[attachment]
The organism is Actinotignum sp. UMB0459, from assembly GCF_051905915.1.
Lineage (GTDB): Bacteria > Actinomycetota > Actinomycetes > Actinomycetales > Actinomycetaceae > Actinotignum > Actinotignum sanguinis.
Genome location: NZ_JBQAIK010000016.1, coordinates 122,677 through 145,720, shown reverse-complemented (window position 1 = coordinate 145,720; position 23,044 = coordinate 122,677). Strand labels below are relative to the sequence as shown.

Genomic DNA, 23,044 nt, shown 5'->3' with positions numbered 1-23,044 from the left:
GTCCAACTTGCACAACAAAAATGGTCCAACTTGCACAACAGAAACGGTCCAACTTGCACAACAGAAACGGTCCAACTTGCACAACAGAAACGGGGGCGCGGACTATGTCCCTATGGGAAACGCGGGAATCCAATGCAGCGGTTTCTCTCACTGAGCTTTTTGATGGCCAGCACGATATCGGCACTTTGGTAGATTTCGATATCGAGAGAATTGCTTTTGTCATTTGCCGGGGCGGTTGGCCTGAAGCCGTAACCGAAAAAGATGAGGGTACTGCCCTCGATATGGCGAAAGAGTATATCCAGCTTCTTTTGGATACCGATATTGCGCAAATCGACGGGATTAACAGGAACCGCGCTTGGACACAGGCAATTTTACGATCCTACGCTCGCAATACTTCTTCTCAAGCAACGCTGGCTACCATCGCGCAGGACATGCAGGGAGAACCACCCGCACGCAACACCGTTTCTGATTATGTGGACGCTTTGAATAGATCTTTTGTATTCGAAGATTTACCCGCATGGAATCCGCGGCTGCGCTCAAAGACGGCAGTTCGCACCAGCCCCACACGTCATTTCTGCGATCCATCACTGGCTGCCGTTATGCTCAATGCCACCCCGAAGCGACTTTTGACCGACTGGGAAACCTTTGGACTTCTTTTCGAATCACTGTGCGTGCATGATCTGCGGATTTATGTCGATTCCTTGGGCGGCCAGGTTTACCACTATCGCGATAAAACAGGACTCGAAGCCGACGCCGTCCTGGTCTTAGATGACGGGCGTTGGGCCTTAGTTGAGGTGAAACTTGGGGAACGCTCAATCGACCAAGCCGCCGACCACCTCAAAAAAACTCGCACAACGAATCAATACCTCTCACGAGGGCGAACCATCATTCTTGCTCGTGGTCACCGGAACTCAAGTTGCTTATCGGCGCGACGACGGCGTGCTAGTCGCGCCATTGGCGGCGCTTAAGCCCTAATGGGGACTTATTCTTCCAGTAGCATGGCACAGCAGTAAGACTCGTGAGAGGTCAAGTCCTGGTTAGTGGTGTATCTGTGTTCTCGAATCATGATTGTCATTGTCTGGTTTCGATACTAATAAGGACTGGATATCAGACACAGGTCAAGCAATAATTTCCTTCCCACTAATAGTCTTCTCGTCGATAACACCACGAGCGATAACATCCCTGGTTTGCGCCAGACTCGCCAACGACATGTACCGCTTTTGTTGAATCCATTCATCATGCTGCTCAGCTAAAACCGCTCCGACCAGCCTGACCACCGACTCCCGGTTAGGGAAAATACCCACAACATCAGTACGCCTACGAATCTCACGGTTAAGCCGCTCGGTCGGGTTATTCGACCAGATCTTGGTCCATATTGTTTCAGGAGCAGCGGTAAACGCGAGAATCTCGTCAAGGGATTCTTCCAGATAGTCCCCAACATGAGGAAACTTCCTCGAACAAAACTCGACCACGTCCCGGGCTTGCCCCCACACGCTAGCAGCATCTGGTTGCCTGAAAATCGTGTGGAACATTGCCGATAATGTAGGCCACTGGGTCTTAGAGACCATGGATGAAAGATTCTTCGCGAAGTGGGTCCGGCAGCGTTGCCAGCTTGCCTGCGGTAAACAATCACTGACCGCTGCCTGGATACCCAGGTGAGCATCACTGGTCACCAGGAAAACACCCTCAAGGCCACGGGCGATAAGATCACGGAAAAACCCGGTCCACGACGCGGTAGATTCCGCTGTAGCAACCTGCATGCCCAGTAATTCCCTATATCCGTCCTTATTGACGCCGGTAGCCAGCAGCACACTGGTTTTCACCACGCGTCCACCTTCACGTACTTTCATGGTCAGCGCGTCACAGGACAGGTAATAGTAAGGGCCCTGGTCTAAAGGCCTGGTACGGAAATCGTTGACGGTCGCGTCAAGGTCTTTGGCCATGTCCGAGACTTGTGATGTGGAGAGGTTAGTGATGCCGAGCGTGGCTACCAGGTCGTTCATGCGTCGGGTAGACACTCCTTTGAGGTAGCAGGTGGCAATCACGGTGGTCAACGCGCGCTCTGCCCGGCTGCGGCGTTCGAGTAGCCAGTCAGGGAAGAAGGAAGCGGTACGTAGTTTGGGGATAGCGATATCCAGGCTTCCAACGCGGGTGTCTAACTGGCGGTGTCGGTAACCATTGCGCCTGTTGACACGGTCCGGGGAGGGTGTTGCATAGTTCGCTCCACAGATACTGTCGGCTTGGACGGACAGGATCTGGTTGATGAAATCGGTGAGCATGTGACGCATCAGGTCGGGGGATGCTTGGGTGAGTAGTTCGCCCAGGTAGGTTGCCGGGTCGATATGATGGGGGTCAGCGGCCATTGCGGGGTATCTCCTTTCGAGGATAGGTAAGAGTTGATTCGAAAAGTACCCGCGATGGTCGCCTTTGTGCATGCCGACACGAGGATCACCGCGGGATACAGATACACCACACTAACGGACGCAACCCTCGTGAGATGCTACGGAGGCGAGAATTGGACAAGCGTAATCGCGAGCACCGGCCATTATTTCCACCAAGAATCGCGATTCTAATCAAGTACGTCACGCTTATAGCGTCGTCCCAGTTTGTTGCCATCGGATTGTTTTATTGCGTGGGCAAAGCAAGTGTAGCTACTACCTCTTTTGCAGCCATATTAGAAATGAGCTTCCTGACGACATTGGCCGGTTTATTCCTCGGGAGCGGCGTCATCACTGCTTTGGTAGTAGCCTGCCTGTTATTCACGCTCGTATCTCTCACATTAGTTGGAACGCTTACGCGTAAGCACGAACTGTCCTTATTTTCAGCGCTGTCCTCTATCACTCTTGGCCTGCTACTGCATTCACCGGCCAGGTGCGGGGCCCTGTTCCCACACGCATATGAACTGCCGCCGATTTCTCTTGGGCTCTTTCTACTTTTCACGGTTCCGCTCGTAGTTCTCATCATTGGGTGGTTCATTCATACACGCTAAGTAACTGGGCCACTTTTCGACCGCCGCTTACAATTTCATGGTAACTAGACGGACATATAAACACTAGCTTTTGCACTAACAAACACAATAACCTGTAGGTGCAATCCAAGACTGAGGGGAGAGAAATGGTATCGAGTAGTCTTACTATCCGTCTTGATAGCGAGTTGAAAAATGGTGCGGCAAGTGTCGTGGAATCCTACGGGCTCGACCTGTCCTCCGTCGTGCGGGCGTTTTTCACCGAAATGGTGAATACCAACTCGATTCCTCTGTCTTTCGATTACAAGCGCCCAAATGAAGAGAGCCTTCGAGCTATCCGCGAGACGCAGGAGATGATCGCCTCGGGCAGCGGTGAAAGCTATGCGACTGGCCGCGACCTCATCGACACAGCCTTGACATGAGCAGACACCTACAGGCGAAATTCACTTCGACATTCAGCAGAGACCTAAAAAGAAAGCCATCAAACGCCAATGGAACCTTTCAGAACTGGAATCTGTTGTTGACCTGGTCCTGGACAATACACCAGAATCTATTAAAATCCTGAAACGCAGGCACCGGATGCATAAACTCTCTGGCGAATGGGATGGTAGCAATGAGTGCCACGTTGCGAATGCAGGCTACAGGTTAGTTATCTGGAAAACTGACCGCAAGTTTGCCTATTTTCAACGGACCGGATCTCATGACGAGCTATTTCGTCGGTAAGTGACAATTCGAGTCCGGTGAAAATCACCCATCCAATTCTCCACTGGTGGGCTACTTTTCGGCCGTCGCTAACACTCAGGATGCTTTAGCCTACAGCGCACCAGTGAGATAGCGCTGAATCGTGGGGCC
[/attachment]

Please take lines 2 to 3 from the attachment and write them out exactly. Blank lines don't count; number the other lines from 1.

Lineage (GTDB): Bacteria > Actinomycetota > Actinomycetes > Actinomycetales > Actinomycetaceae > Actinotignum > Actinotignum sanguinis.
Genome location: NZ_JBQAIK010000016.1, coordinates 122,677 through 145,720, shown reverse-complemented (window position 1 = coordinate 145,720; position 23,044 = coordinate 122,677). Strand labels below are relative to the sequence as shown.